Monday, November 29, 2004

Election advertising boondoggle

It looks like we finally know the full cost of the recent election, and it’s a hell of a lot! The Alliance for Better Campaigns points out that more than $1.6 billion was spent in the hundred largest media markets on electioneering by parties, candidates and — most prominently this year — independent groups such as (the so-called “527s”). This tally, is, unfortunately, at the upper end of a spectrum of pre-election estimates that ran from $1 billion to $1.6 billion. It's also more than double what was spent in 2000. These findings, also covered in TVWeek (registration required) are more or less in line with other investigations into campaign TV advertising, such as those conducted by the Lear Center Local News Archive, as well as Nielsen Monitor Plus, and the University of Wisconsin Advertising Project. The Lear Center points out that almost two million political spots were aired on 615 stations in the top 100 TV markets — equivalent to 677 full days of advertising! So what, you might ask, is this doing to our democracy?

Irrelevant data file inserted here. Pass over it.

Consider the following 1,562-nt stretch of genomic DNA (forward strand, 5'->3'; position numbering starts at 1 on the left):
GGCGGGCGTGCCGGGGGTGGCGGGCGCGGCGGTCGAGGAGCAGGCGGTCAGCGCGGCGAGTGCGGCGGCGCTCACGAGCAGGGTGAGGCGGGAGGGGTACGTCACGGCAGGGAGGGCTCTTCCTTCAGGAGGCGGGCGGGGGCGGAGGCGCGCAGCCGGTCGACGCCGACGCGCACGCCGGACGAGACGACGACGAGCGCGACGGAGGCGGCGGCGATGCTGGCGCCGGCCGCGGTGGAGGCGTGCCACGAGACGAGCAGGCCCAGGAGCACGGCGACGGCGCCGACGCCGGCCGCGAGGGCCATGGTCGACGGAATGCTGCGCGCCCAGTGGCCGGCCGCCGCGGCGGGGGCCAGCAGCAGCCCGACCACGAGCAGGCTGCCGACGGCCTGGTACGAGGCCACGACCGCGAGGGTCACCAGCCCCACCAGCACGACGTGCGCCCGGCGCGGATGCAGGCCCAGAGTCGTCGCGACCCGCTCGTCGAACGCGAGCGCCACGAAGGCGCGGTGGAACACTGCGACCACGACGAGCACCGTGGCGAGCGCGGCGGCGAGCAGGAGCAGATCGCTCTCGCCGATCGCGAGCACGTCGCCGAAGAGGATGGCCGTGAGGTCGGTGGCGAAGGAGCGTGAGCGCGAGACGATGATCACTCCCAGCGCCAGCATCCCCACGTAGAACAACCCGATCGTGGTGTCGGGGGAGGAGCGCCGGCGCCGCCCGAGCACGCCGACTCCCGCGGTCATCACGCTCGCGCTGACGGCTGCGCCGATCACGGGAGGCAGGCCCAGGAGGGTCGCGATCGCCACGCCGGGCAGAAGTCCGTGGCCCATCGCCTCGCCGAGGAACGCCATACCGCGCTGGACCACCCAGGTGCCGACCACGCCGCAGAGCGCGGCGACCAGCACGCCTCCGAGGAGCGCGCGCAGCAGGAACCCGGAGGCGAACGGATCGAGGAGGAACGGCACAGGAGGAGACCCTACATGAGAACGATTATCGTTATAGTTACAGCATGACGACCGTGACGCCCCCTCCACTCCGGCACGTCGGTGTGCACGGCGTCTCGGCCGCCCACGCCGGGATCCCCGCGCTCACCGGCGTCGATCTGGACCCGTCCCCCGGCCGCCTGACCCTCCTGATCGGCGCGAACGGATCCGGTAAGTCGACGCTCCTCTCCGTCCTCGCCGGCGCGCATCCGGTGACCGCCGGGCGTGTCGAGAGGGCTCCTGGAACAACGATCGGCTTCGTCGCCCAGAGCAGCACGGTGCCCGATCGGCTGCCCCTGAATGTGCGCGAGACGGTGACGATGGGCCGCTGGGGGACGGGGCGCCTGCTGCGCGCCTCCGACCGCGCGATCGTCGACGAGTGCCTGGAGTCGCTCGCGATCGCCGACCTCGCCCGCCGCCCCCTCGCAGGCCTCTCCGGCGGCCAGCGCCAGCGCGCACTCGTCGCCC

The worst part of all this, of course, is that local TV stations, where most Americans now get their news and where most of this $1.6 billion was spent, have largely abrogated their public service responsibility to provide comprehensive coverage of national, and especially local, elections. The election-related pieces local stations did air tended to be pretty flimsy, to say the least. Strategy and horserace stories outnumbered issues stories by a ratio of 3:2; ad watch stories, meanwhile, made up less than one percent of all campaign stories (Lear Center). I could go on about this — and in time I will — but for now, check out NOW with Bill Moyers’ piece on local elections coverage — or lack thereof.


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